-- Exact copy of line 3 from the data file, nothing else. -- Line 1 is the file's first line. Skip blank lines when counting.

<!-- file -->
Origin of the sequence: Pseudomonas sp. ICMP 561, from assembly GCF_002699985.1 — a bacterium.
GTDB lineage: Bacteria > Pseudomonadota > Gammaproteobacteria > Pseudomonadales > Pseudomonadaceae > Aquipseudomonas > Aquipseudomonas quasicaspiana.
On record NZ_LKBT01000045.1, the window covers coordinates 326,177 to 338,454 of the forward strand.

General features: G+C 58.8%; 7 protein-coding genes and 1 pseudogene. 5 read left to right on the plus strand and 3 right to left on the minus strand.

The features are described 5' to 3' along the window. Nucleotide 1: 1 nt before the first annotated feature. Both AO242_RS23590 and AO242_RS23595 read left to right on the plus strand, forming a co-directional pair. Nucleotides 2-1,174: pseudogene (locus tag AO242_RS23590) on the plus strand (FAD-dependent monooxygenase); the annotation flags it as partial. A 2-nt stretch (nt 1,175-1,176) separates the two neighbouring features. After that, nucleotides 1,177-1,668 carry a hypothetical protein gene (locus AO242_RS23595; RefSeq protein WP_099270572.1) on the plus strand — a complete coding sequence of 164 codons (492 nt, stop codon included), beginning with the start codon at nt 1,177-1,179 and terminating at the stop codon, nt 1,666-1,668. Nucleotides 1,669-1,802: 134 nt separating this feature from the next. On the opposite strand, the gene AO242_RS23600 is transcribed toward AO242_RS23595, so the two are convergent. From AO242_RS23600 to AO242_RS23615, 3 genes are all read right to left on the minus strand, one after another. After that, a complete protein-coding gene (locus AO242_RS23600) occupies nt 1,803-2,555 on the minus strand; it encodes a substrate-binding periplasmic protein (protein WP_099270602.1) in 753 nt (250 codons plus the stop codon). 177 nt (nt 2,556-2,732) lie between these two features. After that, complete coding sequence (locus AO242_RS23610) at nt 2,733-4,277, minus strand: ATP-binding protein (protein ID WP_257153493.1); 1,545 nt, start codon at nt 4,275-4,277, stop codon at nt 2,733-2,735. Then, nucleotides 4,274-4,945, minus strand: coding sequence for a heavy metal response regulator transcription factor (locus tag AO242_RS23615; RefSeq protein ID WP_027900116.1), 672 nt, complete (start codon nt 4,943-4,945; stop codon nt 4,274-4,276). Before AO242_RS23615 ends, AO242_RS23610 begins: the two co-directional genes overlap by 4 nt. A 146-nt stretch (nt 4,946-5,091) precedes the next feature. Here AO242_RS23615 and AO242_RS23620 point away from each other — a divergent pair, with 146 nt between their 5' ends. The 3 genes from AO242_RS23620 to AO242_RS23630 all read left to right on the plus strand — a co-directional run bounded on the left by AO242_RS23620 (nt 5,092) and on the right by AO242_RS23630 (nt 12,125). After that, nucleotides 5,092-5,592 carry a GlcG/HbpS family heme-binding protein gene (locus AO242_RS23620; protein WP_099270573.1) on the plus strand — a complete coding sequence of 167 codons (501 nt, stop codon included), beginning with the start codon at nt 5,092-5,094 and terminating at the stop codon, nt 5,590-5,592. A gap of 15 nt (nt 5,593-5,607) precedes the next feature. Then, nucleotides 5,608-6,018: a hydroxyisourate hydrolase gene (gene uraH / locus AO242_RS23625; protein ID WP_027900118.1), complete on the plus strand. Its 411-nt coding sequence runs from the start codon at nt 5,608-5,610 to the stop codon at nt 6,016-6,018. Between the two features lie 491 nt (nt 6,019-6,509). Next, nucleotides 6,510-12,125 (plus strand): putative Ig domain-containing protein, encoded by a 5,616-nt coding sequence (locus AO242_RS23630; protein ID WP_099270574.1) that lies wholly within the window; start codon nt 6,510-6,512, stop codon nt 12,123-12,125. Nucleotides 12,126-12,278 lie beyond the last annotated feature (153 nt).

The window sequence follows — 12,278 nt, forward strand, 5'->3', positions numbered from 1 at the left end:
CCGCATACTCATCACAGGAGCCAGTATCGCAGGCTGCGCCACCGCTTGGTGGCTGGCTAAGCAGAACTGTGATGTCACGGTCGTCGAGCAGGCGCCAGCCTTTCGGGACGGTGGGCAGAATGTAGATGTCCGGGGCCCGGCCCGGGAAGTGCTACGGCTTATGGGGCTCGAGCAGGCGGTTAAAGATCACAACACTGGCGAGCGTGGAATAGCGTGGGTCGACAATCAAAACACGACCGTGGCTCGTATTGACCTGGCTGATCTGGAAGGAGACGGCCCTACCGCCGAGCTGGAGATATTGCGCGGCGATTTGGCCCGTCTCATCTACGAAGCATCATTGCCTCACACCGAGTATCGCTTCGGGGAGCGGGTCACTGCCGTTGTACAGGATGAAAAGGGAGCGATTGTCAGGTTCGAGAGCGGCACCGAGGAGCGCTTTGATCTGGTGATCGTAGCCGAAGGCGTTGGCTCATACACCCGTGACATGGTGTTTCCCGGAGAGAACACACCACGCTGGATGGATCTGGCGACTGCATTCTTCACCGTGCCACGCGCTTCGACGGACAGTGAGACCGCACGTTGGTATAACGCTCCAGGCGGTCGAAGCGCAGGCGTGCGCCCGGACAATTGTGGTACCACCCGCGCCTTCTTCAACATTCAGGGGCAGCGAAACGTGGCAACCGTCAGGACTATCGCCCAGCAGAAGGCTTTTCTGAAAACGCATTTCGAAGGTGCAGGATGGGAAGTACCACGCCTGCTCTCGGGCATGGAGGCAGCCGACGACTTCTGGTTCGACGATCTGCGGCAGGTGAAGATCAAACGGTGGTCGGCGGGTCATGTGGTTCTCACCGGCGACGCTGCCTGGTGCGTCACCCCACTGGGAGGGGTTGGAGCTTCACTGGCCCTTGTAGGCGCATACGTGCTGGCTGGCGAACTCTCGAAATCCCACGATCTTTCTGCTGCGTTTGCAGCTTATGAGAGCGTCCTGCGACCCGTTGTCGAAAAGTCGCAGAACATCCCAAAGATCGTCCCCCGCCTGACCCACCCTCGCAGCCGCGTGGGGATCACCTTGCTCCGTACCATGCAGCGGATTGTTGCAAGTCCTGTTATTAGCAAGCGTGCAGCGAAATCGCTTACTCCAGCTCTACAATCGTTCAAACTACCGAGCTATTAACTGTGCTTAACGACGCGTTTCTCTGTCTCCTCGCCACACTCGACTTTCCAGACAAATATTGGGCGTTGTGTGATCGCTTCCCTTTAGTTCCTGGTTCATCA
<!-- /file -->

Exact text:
On record NZ_LKBT01000045.1, the window covers coordinates 326,177 to 338,454 of the forward strand.